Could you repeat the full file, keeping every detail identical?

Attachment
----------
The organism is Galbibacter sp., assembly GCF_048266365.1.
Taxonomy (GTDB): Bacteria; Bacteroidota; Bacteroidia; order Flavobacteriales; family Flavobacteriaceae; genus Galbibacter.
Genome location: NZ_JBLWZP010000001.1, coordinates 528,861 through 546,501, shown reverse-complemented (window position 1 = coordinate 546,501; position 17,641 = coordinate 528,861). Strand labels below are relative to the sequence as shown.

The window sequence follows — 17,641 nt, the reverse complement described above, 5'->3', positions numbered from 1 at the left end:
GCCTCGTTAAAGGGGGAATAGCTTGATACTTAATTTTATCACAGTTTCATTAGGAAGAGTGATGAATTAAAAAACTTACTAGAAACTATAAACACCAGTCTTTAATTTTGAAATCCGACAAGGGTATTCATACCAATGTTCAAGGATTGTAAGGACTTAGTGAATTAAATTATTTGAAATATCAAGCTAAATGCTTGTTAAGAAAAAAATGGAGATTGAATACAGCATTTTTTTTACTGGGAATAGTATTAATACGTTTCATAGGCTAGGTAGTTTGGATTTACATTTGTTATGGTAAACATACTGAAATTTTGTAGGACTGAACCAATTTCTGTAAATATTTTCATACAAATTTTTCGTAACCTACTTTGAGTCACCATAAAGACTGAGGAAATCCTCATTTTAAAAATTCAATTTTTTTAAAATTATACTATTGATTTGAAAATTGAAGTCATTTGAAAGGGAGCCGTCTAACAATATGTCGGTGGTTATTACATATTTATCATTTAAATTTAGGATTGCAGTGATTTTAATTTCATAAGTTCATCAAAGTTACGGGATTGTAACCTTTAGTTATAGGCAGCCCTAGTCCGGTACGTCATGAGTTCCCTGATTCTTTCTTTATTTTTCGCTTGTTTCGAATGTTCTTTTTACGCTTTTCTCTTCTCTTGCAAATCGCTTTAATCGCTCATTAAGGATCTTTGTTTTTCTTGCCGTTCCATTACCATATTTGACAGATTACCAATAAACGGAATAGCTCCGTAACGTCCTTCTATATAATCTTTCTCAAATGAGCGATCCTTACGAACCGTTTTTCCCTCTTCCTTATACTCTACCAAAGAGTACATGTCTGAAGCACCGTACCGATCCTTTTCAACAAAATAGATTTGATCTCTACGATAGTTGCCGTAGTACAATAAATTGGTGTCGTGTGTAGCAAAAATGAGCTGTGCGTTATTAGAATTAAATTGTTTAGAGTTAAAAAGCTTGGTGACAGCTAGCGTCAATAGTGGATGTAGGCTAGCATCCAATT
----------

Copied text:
The organism is Galbibacter sp., assembly GCF_048266365.1.
Taxonomy (GTDB): Bacteria; Bacteroidota; Bacteroidia; order Flavobacteriales; family Flavobacteriaceae; genus Galbibacter.
Genome location: NZ_JBLWZP010000001.1, coordinates 528,861 through 546,501, shown reverse-complemented (window position 1 = coordinate 546,501; position 17,641 = coordinate 528,861). Strand labels below are relative to the sequence as shown.

The window sequence follows — 17,641 nt, the reverse complement described above, 5'->3', positions numbered from 1 at the left end:
GCCTCGTTAAAGGGGGAATAGCTTGATACTTAATTTTATCACAGTTTCATTAGGAAGAGTGATGAATTAAAAAACTTACTAGAAACTATAAACACCAGTCTTTAATTTTGAAATCCGACAAGGGTATTCATACCAATGTTCAAGGATTGTAAGGACTTAGTGAATTAAATTATTTGAAATATCAAGCTAAATGCTTGTTAAGAAAAAAATGGAGATTGAATACAGCATTTTTTTTACTGGGAATAGTATTAATACGTTTCATAGGCTAGGTAGTTTGGATTTACATTTGTTATGGTAAACATACTGAAATTTTGTAGGACTGAACCAATTTCTGTAAATATTTTCATACAAATTTTTCGTAACCTACTTTGAGTCACCATAAAGACTGAGGAAATCCTCATTTTAAAAATTCAATTTTTTTAAAATTATACTATTGATTTGAAAATTGAAGTCATTTGAAAGGGAGCCGTCTAACAATATGTCGGTGGTTATTACATATTTATCATTTAAATTTAGGATTGCAGTGATTTTAATTTCATAAGTTCATCAAAGTTACGGGATTGTAACCTTTAGTTATAGGCAGCCCTAGTCCGGTACGTCATGAGTTCCCTGATTCTTTCTTTATTTTTCGCTTGTTTCGAATGTTCTTTTTACGCTTTTCTCTTCTCTTGCAAATCGCTTTAATCGCTCATTAAGGATCTTTGTTTTTCTTGCCGTTCCATTACCATATTTGACAGATTACCAATAAACGGAATAGCTCCGTAACGTCCTTCTATATAATCTTTCTCAAATGAGCGATCCTTACGAACCGTTTTTCCCTCTTCCTTATACTCTACCAAAGAGTACATGTCTGAAGCACCGTACCGATCCTTTTCAACAAAATAGATTTGATCTCTACGATAGTTGCCGTAGTACAATAAATTGGTGTCGTGTGTAGCAAAAATGAGCTGTGCGTTATTAGAATTAAATTGTTTAGAGTTAAAAAGCTTGGTGACAGCTAGCGTCAATAGTGGATGTAGGCTAGCATCCAATT